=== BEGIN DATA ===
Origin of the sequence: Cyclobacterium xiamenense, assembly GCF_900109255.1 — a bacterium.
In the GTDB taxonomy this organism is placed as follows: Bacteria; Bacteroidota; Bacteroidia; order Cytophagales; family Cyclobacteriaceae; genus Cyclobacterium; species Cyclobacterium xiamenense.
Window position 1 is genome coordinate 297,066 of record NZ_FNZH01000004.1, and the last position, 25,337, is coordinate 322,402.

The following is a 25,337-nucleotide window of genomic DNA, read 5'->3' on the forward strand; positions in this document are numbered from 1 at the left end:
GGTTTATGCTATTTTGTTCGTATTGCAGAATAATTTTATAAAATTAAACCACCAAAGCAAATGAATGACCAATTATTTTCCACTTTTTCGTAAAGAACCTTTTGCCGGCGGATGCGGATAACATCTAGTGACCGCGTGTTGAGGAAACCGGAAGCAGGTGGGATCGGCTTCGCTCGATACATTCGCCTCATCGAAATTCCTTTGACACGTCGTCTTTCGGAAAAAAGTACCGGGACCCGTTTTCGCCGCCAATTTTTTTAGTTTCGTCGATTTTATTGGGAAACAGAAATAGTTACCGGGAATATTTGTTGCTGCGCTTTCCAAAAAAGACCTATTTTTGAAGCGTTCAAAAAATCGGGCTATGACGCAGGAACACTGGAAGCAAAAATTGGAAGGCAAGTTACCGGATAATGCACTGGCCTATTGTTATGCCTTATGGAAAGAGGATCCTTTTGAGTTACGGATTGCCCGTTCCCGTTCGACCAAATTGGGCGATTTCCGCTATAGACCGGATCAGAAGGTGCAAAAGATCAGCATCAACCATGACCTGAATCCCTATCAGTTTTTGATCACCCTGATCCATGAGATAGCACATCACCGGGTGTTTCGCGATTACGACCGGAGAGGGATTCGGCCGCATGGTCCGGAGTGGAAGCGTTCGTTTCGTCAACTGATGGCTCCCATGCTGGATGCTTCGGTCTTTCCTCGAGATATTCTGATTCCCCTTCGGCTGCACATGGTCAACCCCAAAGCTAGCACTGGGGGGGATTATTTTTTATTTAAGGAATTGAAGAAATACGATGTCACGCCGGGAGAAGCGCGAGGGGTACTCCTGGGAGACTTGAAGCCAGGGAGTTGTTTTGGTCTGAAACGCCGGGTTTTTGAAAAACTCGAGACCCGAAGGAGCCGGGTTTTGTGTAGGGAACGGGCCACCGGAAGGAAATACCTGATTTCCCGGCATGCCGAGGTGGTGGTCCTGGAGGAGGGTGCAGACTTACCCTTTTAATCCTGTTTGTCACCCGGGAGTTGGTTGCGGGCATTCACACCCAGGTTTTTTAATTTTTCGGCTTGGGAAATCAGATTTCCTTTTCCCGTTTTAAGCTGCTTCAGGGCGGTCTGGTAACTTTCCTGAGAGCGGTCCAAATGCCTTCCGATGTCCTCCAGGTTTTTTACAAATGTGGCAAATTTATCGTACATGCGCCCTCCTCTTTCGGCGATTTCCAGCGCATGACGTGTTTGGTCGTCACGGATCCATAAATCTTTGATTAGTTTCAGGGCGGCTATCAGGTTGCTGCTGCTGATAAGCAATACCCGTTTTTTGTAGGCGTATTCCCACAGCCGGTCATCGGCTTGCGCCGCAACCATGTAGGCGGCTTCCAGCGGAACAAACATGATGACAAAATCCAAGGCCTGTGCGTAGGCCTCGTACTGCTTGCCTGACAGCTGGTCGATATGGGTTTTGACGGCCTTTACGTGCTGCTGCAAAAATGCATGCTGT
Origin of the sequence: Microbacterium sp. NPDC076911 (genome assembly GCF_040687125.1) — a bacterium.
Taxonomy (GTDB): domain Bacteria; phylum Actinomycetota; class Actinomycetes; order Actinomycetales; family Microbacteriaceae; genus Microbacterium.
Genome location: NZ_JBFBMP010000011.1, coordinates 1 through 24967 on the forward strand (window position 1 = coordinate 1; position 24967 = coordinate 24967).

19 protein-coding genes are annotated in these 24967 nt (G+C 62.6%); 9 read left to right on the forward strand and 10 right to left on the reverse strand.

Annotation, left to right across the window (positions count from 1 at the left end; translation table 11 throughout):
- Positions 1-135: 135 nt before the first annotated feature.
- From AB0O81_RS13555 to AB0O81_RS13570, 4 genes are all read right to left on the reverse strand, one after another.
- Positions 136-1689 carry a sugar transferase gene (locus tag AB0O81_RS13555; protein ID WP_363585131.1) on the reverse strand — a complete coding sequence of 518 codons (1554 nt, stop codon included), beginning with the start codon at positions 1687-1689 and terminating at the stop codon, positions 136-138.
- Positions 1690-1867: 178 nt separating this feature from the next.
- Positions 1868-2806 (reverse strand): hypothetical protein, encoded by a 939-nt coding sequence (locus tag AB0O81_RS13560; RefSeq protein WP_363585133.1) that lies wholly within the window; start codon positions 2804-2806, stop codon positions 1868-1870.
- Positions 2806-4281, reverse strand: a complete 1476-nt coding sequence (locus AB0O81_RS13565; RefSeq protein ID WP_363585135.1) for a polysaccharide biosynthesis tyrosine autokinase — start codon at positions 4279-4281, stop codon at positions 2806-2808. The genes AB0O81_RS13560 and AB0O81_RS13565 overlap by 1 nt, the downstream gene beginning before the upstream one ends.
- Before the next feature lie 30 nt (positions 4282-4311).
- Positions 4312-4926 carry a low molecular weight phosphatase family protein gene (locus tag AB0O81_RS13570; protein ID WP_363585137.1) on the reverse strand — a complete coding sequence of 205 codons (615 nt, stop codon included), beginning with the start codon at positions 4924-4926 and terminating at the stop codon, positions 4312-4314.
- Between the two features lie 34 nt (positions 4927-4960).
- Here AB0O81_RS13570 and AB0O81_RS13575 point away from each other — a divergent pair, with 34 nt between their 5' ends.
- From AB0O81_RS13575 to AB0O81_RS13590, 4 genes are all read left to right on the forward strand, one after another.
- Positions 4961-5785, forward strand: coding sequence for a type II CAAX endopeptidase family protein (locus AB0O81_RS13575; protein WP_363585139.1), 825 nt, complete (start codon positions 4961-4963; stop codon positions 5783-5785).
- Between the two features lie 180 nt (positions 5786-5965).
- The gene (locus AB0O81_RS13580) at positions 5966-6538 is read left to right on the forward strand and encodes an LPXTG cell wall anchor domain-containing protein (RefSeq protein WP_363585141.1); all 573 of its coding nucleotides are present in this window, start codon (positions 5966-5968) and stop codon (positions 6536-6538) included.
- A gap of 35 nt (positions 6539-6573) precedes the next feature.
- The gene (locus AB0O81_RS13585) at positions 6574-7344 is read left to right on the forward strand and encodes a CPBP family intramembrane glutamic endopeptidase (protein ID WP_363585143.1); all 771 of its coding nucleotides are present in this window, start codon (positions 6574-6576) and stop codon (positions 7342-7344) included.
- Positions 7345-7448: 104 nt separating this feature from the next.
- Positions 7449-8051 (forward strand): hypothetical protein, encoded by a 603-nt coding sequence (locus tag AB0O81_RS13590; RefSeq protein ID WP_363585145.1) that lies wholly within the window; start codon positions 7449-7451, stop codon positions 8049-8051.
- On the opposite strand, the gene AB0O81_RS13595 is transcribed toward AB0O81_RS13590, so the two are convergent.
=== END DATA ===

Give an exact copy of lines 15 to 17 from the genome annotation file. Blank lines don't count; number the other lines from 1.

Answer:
- Positions 1868-2806 (reverse strand): hypothetical protein, encoded by a 939-nt coding sequence (locus tag AB0O81_RS13560; RefSeq protein WP_363585133.1) that lies wholly within the window; start codon positions 2804-2806, stop codon positions 1868-1870.
- Positions 2806-4281, reverse strand: a complete 1476-nt coding sequence (locus AB0O81_RS13565; RefSeq protein ID WP_363585135.1) for a polysaccharide biosynthesis tyrosine autokinase — start codon at positions 4279-4281, stop codon at positions 2806-2808. The genes AB0O81_RS13560 and AB0O81_RS13565 overlap by 1 nt, the downstream gene beginning before the upstream one ends.
- Before the next feature lie 30 nt (positions 4282-4311).